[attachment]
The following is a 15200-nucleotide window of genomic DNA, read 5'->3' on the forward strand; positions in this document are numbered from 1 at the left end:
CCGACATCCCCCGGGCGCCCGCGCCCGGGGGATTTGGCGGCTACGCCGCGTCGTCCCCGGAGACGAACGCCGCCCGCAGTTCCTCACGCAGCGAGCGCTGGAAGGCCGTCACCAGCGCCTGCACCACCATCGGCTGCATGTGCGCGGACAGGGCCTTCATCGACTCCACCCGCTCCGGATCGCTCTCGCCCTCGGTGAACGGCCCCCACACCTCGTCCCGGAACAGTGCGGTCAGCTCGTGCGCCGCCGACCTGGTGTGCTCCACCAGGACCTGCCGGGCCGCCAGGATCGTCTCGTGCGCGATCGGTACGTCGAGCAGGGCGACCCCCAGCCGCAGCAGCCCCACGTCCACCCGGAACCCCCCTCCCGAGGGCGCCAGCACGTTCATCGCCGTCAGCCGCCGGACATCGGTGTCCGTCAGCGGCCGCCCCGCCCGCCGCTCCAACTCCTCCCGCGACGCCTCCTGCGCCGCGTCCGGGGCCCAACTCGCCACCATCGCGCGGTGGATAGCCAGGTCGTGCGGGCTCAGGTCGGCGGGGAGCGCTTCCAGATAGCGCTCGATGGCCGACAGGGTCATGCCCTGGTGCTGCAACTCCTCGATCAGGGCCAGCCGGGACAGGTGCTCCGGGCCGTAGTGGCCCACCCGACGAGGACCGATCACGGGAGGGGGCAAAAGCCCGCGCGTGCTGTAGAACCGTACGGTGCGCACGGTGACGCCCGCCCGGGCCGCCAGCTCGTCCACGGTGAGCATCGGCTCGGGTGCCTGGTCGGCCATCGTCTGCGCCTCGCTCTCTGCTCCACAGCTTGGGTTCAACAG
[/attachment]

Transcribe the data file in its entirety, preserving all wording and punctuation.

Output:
The following is a 15200-nucleotide window of genomic DNA, read 5'->3' on the forward strand; positions in this document are numbered from 1 at the left end:
CCGACATCCCCCGGGCGCCCGCGCCCGGGGGATTTGGCGGCTACGCCGCGTCGTCCCCGGAGACGAACGCCGCCCGCAGTTCCTCACGCAGCGAGCGCTGGAAGGCCGTCACCAGCGCCTGCACCACCATCGGCTGCATGTGCGCGGACAGGGCCTTCATCGACTCCACCCGCTCCGGATCGCTCTCGCCCTCGGTGAACGGCCCCCACACCTCGTCCCGGAACAGTGCGGTCAGCTCGTGCGCCGCCGACCTGGTGTGCTCCACCAGGACCTGCCGGGCCGCCAGGATCGTCTCGTGCGCGATCGGTACGTCGAGCAGGGCGACCCCCAGCCGCAGCAGCCCCACGTCCACCCGGAACCCCCCTCCCGAGGGCGCCAGCACGTTCATCGCCGTCAGCCGCCGGACATCGGTGTCCGTCAGCGGCCGCCCCGCCCGCCGCTCCAACTCCTCCCGCGACGCCTCCTGCGCCGCGTCCGGGGCCCAACTCGCCACCATCGCGCGGTGGATAGCCAGGTCGTGCGGGCTCAGGTCGGCGGGGAGCGCTTCCAGATAGCGCTCGATGGCCGACAGGGTCATGCCCTGGTGCTGCAACTCCTCGATCAGGGCCAGCCGGGACAGGTGCTCCGGGCCGTAGTGGCCCACCCGACGAGGACCGATCACGGGAGGGGGCAAAAGCCCGCGCGTGCTGTAGAACCGTACGGTGCGCACGGTGACGCCCGCCCGGGCCGCCAGCTCGTCCACGGTGAGCATCGGCTCGGGTGCCTGGTCGGCCATCGTCTGCGCCTCGCTCTCTGCTCCACAGCTTGGGTTCAACAG